Ok two copywriters walk into a bar. They bet on who’ll be the first to get a girl out the front door first….

    The first one sidles up to a hot blonde and says…”
    (er um that’s all I got sorry lol)…

    -k
    p.s. talk about ziergernik loops, well it’ll come to me sooner or later..

  32. Hey Ken!

    Glad to hear you’re studying stand-up. I’ve never seen a “definitive” book on the craft. (let me know if any impress you.) Sounds like you’ve got some great source material with Carlin, et al.

    I couldn’t resist finishing your joke. And since you’re studying stand-up, I’ll show you the devices I used to round it out afterward.

    (Dedicated to Gary Halbert…)

    Two copywriters – a rookie and a grizzled veteran – walk into a bar. They bet on who’ll be the first to get a girl out the front door first.

    The rookie sidles up to a hot blonde and says…

    “Can I have the honor of buying you a drink?”

    The blonde rolls her eyes and spins her stool the other direction.

    The rookie return to the table, sheepish and defeated.

    The veteran walks over and sits down next to the blonde.

    The rookie sees him chat with the bartender a moment. Next thing he knows the blonde turns her stool towards the veteran copywriter, and they begin talking enthusiastically.

    Two minutes later the veteran hands the bartender a note and walks out the front door with the blonde on his arm.

    The Rookie is stunned. He approaches the bartender (who looks like Richie Cunningham) and asks what the veteran copywriter said to make the beautiful blonde respond that way.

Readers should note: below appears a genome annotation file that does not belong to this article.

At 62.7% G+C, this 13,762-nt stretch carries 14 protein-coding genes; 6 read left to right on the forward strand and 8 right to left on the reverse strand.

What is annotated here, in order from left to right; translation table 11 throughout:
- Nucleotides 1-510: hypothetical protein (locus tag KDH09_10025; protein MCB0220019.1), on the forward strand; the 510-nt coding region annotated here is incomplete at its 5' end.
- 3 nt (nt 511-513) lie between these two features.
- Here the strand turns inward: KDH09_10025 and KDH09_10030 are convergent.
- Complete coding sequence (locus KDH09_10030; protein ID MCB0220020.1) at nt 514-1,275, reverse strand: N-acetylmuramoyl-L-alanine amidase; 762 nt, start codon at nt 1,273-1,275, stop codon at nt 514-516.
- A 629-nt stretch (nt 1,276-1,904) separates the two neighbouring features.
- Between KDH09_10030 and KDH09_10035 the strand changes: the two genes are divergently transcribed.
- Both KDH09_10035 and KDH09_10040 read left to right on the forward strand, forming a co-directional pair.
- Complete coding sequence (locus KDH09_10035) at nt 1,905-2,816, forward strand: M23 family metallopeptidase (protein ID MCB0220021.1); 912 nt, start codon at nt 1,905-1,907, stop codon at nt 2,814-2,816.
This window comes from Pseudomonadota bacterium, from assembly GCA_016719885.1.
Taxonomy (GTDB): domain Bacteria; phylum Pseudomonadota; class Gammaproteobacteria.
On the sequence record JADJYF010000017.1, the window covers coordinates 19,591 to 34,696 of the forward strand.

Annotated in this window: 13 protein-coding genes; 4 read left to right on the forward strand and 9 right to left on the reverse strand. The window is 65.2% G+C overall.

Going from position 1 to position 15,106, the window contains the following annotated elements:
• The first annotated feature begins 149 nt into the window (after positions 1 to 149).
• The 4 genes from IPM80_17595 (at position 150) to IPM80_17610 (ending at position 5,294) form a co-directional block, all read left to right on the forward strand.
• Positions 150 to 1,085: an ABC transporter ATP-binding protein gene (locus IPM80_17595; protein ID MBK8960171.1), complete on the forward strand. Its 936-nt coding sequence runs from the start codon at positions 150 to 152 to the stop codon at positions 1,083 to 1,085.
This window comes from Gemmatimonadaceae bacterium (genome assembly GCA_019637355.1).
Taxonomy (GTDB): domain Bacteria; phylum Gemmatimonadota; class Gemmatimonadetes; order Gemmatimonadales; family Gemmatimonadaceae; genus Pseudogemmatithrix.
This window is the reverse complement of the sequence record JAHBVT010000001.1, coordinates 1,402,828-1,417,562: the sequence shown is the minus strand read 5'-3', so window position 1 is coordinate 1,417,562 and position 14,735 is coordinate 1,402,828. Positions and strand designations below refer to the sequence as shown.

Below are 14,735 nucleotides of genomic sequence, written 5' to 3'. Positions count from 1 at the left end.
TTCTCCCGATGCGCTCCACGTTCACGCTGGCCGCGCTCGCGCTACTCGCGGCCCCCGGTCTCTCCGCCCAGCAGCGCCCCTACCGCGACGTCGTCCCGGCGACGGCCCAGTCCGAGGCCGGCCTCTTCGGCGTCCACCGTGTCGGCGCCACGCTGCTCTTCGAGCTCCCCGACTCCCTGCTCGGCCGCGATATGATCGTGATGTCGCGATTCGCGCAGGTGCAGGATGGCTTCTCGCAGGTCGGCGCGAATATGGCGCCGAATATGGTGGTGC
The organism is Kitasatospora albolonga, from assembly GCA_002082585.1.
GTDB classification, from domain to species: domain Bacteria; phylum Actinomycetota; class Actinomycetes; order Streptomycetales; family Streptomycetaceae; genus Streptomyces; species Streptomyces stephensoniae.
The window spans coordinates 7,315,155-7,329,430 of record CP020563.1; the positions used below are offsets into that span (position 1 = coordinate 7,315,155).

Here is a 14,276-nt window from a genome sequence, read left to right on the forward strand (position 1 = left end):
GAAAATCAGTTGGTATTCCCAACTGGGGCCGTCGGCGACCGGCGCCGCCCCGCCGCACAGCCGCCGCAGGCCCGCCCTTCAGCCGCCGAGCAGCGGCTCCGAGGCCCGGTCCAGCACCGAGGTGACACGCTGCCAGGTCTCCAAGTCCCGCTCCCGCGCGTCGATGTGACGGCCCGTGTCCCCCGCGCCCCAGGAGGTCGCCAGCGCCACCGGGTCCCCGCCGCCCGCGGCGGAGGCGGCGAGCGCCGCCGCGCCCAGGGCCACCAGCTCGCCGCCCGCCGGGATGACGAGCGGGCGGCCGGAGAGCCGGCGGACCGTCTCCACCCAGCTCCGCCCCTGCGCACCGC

“It was really strange,” replies the young bartender “All he said was: ‘Hey Kid, call me a cab, will ya… it just started snowing in my friend’s apartment and he needs volunteers to help him shovel it.’”

    The rookie smirks.

    “Then he said to give you this note,” adds the bartender.

    The Rookie opens the note. It says: “Lesson 1: Research! Know your buyer’s TRUE desire before you make the offer.”

    Ken-
    You were making it harder on yourself by not establishing characters first.

    Once you have a character dynamic (rookie and veteran copywriter), then you just need an appropriate premise (research before offer in copy) and then it sort of writes itself (although, I needed the bartender to be naïve to prolong the payoff).

    The joke could have gone a lot of different ways, but I decided to swipe Gary’s classic story lesson about the sexy coke fiend getting hit on at the bar. Seemed appropriate.

    (However, in real stand-up there is NO swiping.)

    Good “seeing” you again,
    Kevin

  33. Hey Kevin, great ‘seeing’ you again too… brilliant way to finish the joke, thanks for the save. Great work in setting up the characters and the premise, that makes a lot of sense…. thanks. Nice to see a pro in action, good job!